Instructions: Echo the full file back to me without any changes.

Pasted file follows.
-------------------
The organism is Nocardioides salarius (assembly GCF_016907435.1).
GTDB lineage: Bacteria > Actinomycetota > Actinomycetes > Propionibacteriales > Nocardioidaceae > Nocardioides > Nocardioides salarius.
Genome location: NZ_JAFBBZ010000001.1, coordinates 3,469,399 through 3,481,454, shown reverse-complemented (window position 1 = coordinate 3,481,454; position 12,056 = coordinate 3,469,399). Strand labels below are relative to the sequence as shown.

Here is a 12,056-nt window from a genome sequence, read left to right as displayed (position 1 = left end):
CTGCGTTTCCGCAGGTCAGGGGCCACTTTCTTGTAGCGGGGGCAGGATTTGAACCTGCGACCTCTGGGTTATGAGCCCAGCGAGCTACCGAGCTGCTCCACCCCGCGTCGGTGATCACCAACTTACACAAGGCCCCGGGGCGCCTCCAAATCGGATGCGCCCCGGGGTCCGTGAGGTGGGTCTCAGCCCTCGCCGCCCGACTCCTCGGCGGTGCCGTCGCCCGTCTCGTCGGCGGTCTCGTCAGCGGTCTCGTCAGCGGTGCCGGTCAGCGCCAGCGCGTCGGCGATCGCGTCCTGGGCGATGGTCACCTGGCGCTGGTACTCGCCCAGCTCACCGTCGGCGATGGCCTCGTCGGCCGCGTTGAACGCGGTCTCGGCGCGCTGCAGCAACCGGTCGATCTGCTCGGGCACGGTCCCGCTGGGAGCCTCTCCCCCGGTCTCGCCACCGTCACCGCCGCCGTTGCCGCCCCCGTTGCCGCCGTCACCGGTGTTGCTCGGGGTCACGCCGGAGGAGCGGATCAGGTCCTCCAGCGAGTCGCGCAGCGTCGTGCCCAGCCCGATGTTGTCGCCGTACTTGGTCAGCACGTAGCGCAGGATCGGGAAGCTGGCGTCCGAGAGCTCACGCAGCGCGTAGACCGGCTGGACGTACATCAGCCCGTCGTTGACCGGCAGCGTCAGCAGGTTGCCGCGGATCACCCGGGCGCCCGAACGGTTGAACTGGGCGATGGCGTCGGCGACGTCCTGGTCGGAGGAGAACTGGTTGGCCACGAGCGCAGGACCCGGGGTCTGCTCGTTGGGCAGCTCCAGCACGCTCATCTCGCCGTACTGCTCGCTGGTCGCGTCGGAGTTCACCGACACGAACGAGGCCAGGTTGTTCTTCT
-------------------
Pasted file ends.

The organism is Nocardioides salarius (assembly GCF_016907435.1).
GTDB lineage: Bacteria > Actinomycetota > Actinomycetes > Propionibacteriales > Nocardioidaceae > Nocardioides > Nocardioides salarius.
Genome location: NZ_JAFBBZ010000001.1, coordinates 3,469,399 through 3,481,454, shown reverse-complemented (window position 1 = coordinate 3,481,454; position 12,056 = coordinate 3,469,399). Strand labels below are relative to the sequence as shown.

Here is a 12,056-nt window from a genome sequence, read left to right as displayed (position 1 = left end):
CTGCGTTTCCGCAGGTCAGGGGCCACTTTCTTGTAGCGGGGGCAGGATTTGAACCTGCGACCTCTGGGTTATGAGCCCAGCGAGCTACCGAGCTGCTCCACCCCGCGTCGGTGATCACCAACTTACACAAGGCCCCGGGGCGCCTCCAAATCGGATGCGCCCCGGGGTCCGTGAGGTGGGTCTCAGCCCTCGCCGCCCGACTCCTCGGCGGTGCCGTCGCCCGTCTCGTCGGCGGTCTCGTCAGCGGTCTCGTCAGCGGTGCCGGTCAGCGCCAGCGCGTCGGCGATCGCGTCCTGGGCGATGGTCACCTGGCGCTGGTACTCGCCCAGCTCACCGTCGGCGATGGCCTCGTCGGCCGCGTTGAACGCGGTCTCGGCGCGCTGCAGCAACCGGTCGATCTGCTCGGGCACGGTCCCGCTGGGAGCCTCTCCCCCGGTCTCGCCACCGTCACCGCCGCCGTTGCCGCCCCCGTTGCCGCCGTCACCGGTGTTGCTCGGGGTCACGCCGGAGGAGCGGATCAGGTCCTCCAGCGAGTCGCGCAGCGTCGTGCCCAGCCCGATGTTGTCGCCGTACTTGGTCAGCACGTAGCGCAGGATCGGGAAGCTGGCGTCCGAGAGCTCACGCAGCGCGTAGACCGGCTGGACGTACATCAGCCCGTCGTTGACCGGCAGCGTCAGCAGGTTGCCGCGGATCACCCGGGCGCCCGAACGGTTGAACTGGGCGATGGCGTCGGCGACGTCCTGGTCGGAGGAGAACTGGTTGGCCACGAGCGCAGGACCCGGGGTCTGCTCGTTGGGCAGCTCCAGCACGCTCATCTCGCCGTACTGCTCGCTGGTCGCGTCGGAGTTCACCGACACGAACGAGGCCAGGTTGTTCTTCT